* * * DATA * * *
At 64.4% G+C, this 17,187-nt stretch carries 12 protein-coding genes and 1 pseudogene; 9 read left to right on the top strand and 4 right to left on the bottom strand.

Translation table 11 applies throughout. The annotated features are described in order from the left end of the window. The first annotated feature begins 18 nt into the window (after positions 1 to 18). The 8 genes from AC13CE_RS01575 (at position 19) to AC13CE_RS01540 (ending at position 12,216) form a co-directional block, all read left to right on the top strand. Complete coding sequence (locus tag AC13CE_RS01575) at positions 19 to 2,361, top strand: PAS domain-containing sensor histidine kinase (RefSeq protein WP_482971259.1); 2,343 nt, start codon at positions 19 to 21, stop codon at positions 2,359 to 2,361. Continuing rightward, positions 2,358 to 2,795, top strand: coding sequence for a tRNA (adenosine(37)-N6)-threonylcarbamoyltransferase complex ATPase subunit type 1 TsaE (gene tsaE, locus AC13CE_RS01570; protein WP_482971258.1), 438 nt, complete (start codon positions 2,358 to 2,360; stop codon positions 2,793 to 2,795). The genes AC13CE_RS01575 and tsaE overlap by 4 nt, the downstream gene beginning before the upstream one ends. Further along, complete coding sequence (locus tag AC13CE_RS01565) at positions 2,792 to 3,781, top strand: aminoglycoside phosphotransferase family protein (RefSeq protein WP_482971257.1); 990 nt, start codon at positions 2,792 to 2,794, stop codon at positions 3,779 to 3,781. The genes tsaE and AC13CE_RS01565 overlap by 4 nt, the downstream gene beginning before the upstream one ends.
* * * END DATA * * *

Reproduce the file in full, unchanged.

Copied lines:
At 64.4% G+C, this 17,187-nt stretch carries 12 protein-coding genes and 1 pseudogene; 9 read left to right on the top strand and 4 right to left on the bottom strand.

Translation table 11 applies throughout. The annotated features are described in order from the left end of the window. The first annotated feature begins 18 nt into the window (after positions 1 to 18). The 8 genes from AC13CE_RS01575 (at position 19) to AC13CE_RS01540 (ending at position 12,216) form a co-directional block, all read left to right on the top strand. Complete coding sequence (locus tag AC13CE_RS01575) at positions 19 to 2,361, top strand: PAS domain-containing sensor histidine kinase (RefSeq protein WP_482971259.1); 2,343 nt, start codon at positions 19 to 21, stop codon at positions 2,359 to 2,361. Continuing rightward, positions 2,358 to 2,795, top strand: coding sequence for a tRNA (adenosine(37)-N6)-threonylcarbamoyltransferase complex ATPase subunit type 1 TsaE (gene tsaE, locus AC13CE_RS01570; protein WP_482971258.1), 438 nt, complete (start codon positions 2,358 to 2,360; stop codon positions 2,793 to 2,795). The genes AC13CE_RS01575 and tsaE overlap by 4 nt, the downstream gene beginning before the upstream one ends. Further along, complete coding sequence (locus tag AC13CE_RS01565) at positions 2,792 to 3,781, top strand: aminoglycoside phosphotransferase family protein (RefSeq protein WP_482971257.1); 990 nt, start codon at positions 2,792 to 2,794, stop codon at positions 3,779 to 3,781. The genes tsaE and AC13CE_RS01565 overlap by 4 nt, the downstream gene beginning before the upstream one ends.